A sonographic examination of the abdomen that reveals a liver mass may be ordered for many reasons based on patient symptoms and clinical findings. Many benign liver lesions are asymptomatic and are discovered incidentally by the sonographer. The mass may be palpable on clinical examination, or abnormal laboratory values may warrant further investigation of the liver. Patients may have right upper quadrant pain that, when coupled with symptoms such as weight loss and fever, suggests malignant disease.
In addition to neoplasms of the liver, patients with pain or a palpable mass in the right upper quadrant may have biliary disease or pathology of the kidney or adrenal gland. Based on the patient’s history and clinical presentation, a thorough sonographic examination of the patient’s abdomen should aid in the identification of the origin of the symptoms.
The liver is located in the right upper quadrant and extends partially into the left upper quadrant. Normal liver parenchyma should appear homogeneous and display midlevel echogenicity (Fig. 2-2). Compared with the renal parenchyma, normal liver parenchyma appears slightly hyperechoic or isoechoic, and compared with the pancreas, the liver appears slightly hypoechoic or isoechoic. Within the parenchyma, tubular structures corresponding to veins, arteries, and ducts can also be visualized. The average size of the liver is less than 15 cm in length at the midclavicular line, but size varies with patient height and weight. The liver is divided into three lobes: right, left, and caudate (Fig. 2-3, A). The right lobe is divided into anterior and posterior segments; the left lobe is divided into lateral and medial segments. Couinaud’s classification more precisely divides the liver into eight segments (Fig. 2-3, B). Accurate documentation of the location of a mass is important for follow-up imaging, surgical excision, and treatment.
True cysts of the liver are found with sonography in 2.5% to 10% of the general population.1 Their exact origin is unclear, although it is thought to be ductal. Generally, hepatic cysts are discovered incidentally. Patients are asymptomatic unless the cyst becomes infected or hemorrhages. The incidence of hepatic cysts increases with age. The likelihood that they are clinically relevant is low.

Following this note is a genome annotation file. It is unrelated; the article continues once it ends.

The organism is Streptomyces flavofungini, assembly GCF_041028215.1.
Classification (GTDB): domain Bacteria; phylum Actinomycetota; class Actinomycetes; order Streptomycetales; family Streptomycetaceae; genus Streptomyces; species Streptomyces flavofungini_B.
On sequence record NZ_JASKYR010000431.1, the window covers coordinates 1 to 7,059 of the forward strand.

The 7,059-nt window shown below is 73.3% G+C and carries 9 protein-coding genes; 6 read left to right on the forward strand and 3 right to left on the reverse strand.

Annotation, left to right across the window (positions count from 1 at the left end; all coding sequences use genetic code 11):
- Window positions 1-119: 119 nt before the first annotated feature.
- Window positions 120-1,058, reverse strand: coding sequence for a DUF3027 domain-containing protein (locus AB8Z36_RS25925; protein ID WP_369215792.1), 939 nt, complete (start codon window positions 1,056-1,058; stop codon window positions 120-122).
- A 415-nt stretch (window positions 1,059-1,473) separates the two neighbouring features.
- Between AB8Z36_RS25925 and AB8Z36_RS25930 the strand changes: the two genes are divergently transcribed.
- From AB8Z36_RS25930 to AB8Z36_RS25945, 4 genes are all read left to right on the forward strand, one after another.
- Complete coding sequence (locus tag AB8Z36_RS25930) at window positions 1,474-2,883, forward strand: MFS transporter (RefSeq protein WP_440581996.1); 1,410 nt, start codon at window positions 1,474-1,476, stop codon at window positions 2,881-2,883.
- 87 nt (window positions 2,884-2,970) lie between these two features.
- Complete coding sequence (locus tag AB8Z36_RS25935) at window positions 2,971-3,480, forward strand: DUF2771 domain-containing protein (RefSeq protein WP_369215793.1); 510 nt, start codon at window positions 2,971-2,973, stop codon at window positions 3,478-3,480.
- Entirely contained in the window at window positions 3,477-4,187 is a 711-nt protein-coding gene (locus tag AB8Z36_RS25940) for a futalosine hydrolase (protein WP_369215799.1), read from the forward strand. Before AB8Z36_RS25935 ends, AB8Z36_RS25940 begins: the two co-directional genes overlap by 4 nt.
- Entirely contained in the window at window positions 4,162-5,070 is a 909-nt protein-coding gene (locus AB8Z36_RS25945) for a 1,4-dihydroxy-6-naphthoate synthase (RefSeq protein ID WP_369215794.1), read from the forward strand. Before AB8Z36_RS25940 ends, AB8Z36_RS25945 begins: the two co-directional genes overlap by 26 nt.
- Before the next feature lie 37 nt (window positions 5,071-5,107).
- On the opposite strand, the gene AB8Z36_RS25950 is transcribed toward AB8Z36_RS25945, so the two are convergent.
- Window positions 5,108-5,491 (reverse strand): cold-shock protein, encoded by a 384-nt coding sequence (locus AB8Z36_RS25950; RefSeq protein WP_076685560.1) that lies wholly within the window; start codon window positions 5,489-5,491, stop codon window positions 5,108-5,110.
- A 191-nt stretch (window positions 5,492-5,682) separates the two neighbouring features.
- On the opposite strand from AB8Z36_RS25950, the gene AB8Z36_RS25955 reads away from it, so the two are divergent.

Cavernous hemangiomas are the most common benign tumors of the liver. Cavernous, blood-filled channels make up these lesions. Hemangiomas are found with sonography in 0.7% to 1.5% of the population, although the incidence at autopsy reaches 20%.1 Most hemangiomas are small and asymptomatic and are discovered incidentally. They are typically found in adults, and are more common in women than men. Although patients are usually asymptomatic, larger hemangiomas may cause pain because of hemorrhage or rupture.
The most common appearance of a cavernous hemangioma is a well-defined, hyperechoic mass that may be round, oval, or lobulated. Acoustic enhancement may be seen because of the vascular nature of this lesion. The sonographic appearance of hemangiomas may also be of variable echogenicity depending on the size of the lesion and the amount of fibrosis and degeneration. Because of the low flow of blood within a cavernous hemangioma, color Doppler and power Doppler are of little use in the characterization of hemangiomas (Fig. 2-5).
Focal nodular hyperplasia (FNH) is the second most common benign liver mass after hemangioma. FNH is believed to be a hyperplastic area of normal liver cells that is associated with a congenital vascular malformation. A distinguishing feature of FNH is that it has a central stellate scar. Incidence of the scar at autopsy ranges from 0.3% to 3%.1 Female hormones are believed to play a role in the development of FNH because it is most often seen in women of childbearing age. It is usually asymptomatic and discovered incidentally, as a solitary lesion in the right lobe.
Because FNH is comprised of liver cells, it is often isoechoic to the liver parenchyma and can be very subtle. A change in the contour of the liver or displacement of vascular structures is often a clue to its existence. FNH may also appear hypoechoic or hyperechoic. Color Doppler or power Doppler is useful in identification of the prominent vascularity of the central stellate scar (Fig. 2-6).
Hepatocellular adenoma occurs much less frequently than FNH; however, it is a more worrisome lesion because of its propensity to hemorrhage and its tendency to transform into hepatocellular carcinoma (HCC). There is a clearly established relationship between hepatocellular adenoma and the use of oral contraceptives. Hepatocellular adenoma has also been associated with type I glycogen storage disease (von Gierke’s disease).
Hepatocellular adenoma may be silent, or it may be discovered as a mass on physical examination. The patient may present with pain if the mass has hemorrhaged. Because the incidence of hepatocellular adenoma is greater in women taking oral contraceptives than in women who are not, these masses have been seen to regress with cessation of oral contraceptive therapy and to increase in size during pregnancy.1 Because of the tendency for hepatocellular adenoma to develop into serious complications, surgical resection is the recommended treatment.
The sonographic appearance for hepatocellular adenoma is varied and nonspecific. Fat content may cause it to be hyperechoic, or it may be hypoechoic. Hemorrhage within the lesion may appear anechoic, hypoechoic, or hyperechoic (Fig. 2-7). Color Doppler imaging may show the significant peripheral vasculature of this lesion.2